I was out of town visiting friends and family for about half of the holidays and spent the other half absorbed in Dragon Quest VIII, which is a highly addictive game that has been lots of fun. I’m not that far along, but I’ll give you some initial impressions after about 20 hours of game play.
The first thing you notice about Dragon Quest is that it looks like Dragon Ball, as you might expect since the character designs were done by Akira Toriyama. Your main character, known as the Hero, who you do get to name looks a lot like teenage Gohan with his red turban and yellow cloak. There’s even a battle option to ‘psyche up’ the characters (ie ‘increase their tension’ so they hit harder). At 100% (psyching up about 5 times), the character starts glowing as if he’s gone Super Saiyan. Another main character, Angelo, looks like a teenage Trunks.
And then they start talking… Everyone in this world has a British accent, which is fascinating. There are even two boys named Bangerz and Mash – very odd.
When you start out, you’re the Hero traveling with this short green toad character named King Trode, who used to be a mighty King until a major baddie named Dhoulmagus came along. He and his daughter, Media, were on the wrong end of some powerful magic, so now she’s the horse pulling your wagon. King Trode is livid at his transformed appearance and wants to seek out Dhoulmagus at all cost so he can regain his human form. You, the Hero, are his faithful servant who protects him and scouts the towns for information.
You pick up some interesting characters along the way, starting with a fat bandit named Yangus, a magician chic who wants to avenge her brother’s death named Jessica, and a gambling monk named Angelo.
The graphics are adorable. This isn’t one of those realistic Final Fantasy games that looks good for the sake of being cutting edge. Here, everyone looks like a 3D anime character while the monsters are (mostly) just cute.
Game play has its strengths and weaknesses. It’s simplistic, for one, which is nice because there are lots of random battles and at points, it seems like the encounter rate is every 5 steps or so. You have the option of controlling all characters manually or putting your other 3 in automatic mode so you don’t have to worry about them. And you have the classic options – attack, use magic, use an item, etc.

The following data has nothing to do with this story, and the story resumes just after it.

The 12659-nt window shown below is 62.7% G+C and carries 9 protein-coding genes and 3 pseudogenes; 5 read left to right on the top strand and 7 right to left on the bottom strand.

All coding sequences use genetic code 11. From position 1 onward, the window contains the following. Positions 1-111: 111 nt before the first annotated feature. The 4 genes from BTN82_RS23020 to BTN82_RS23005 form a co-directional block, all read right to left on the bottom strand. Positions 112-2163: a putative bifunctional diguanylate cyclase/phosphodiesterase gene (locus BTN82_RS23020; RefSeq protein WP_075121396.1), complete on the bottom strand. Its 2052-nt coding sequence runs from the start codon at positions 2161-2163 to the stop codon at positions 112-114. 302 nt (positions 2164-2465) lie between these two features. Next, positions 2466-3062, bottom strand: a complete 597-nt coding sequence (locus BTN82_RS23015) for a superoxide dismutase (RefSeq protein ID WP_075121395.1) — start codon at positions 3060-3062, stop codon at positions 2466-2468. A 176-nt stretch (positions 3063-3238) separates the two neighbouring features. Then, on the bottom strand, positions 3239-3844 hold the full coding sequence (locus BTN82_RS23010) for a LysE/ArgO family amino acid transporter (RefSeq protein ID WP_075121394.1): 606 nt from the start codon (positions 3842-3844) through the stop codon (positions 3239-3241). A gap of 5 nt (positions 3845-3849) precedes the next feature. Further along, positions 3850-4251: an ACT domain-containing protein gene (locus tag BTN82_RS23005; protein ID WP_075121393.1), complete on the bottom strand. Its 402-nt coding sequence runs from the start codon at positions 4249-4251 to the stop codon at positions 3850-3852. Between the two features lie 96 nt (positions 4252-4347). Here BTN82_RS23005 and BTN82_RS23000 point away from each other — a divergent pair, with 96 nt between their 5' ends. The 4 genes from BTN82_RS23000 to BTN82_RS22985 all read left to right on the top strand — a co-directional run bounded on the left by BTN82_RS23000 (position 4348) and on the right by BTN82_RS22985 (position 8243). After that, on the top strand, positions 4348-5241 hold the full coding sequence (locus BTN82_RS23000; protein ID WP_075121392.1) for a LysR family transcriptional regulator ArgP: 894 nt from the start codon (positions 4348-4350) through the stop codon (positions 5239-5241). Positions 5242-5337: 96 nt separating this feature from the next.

The world itself is massive, so if you don’t want to go to the next town just yet, you can explore the country side, which will take you awhile to run around and cover everything on the map. There are usually treasure chests placed strategically in the far corners of the world where no towns are located, and generally, they’ll give you some kind of seed – a permanent up to your hp, mp, agility, etc. You can use the seed to improve your stats or make more powerful weapons with your alchemy pot – a pot you carry around that lets you combine 2 (and later 3) items to make rarer stuff.
You can also explore the towns where you can break barrels, pillage bags hanging on walls and cupboards, read books on bookshelves, steal milk from cows so you can make cheese to summon your pet mouse in battle, and climb down wells to find treasure or even, perhaps, a well monster.
For much of the world, you travel on foot, which is ok because you have the magical ability to ‘zoom’ back to any town you’ve already been to in seconds. Hero and Angelo have it as a spell, but if they die, you can also use a Chimera Wing. It’s all very nice – no more hunting for that random save point or wondering what to do now that someone accidentally died. You just zoom back to any previous town with a Church, and everything’s peachy again.
Overall, this game has been a lot of fun so far and I highly recommend it to any RPG fan out there. It definitely gives Star Ocean 3 a run for its money. If you’ve ever played any of the Dragon Warrior games and you loved them, pick this game up now – what are you waiting for?
Category: Game Reviews